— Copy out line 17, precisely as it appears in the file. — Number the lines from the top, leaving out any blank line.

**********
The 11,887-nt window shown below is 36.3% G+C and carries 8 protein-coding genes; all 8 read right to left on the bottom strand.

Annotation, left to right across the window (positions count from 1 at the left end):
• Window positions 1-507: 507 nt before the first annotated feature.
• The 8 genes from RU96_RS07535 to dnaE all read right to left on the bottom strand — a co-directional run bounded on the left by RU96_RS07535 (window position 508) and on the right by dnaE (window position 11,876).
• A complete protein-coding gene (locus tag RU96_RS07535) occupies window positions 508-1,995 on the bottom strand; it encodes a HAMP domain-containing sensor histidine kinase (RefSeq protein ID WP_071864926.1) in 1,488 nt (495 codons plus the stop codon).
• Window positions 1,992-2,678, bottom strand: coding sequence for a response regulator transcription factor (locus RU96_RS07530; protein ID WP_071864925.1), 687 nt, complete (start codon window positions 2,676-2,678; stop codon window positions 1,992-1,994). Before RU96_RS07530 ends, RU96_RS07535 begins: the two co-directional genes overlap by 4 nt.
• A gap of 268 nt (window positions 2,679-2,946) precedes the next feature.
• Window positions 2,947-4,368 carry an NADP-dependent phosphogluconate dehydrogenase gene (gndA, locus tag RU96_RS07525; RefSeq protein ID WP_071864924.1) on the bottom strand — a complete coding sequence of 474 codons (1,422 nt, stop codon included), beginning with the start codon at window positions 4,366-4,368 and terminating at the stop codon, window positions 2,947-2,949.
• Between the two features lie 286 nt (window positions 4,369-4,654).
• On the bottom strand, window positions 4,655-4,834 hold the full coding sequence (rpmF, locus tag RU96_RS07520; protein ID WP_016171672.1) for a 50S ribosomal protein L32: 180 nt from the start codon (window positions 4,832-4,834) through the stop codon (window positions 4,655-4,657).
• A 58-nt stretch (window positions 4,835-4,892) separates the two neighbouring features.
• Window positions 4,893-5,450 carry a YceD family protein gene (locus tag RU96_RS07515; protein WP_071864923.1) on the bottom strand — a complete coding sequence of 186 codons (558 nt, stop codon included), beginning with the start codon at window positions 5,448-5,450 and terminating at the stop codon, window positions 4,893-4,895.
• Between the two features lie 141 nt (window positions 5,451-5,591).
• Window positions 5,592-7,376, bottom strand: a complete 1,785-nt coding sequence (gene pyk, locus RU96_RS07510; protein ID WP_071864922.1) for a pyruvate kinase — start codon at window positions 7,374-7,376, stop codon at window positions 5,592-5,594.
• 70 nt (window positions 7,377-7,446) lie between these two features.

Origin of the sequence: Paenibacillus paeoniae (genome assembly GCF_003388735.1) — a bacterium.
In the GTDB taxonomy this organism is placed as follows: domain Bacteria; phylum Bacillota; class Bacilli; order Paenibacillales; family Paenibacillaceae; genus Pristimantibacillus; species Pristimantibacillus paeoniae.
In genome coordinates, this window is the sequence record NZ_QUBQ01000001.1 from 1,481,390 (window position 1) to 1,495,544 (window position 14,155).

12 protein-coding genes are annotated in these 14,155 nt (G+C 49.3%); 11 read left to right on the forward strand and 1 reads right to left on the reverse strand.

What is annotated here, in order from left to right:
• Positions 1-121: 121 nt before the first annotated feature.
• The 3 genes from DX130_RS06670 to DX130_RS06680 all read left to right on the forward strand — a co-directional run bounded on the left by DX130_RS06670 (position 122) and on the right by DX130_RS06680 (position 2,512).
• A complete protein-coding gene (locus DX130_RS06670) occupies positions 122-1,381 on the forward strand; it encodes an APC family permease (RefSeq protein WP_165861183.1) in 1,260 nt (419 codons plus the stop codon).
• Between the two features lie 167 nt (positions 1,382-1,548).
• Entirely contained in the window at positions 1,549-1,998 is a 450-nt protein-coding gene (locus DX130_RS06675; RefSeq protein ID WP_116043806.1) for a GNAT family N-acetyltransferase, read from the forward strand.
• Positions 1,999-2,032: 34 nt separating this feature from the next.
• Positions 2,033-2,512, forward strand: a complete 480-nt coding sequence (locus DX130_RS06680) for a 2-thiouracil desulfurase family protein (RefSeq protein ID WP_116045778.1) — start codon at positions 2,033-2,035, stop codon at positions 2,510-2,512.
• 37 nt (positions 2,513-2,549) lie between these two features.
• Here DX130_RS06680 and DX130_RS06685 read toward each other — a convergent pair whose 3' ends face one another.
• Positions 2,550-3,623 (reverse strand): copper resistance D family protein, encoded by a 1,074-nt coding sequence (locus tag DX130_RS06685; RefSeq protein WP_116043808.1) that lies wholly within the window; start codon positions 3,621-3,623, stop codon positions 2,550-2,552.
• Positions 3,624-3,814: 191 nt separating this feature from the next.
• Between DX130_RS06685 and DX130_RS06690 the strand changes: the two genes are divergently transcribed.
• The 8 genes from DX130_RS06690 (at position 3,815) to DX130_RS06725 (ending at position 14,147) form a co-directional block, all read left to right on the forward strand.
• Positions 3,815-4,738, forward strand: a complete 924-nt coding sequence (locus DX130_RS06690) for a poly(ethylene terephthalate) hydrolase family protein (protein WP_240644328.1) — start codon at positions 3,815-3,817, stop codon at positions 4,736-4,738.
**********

In the GTDB taxonomy this organism is placed as follows: domain Bacteria; phylum Bacillota; class Bacilli; order Paenibacillales; family Paenibacillaceae; genus Pristimantibacillus; species Pristimantibacillus paeoniae.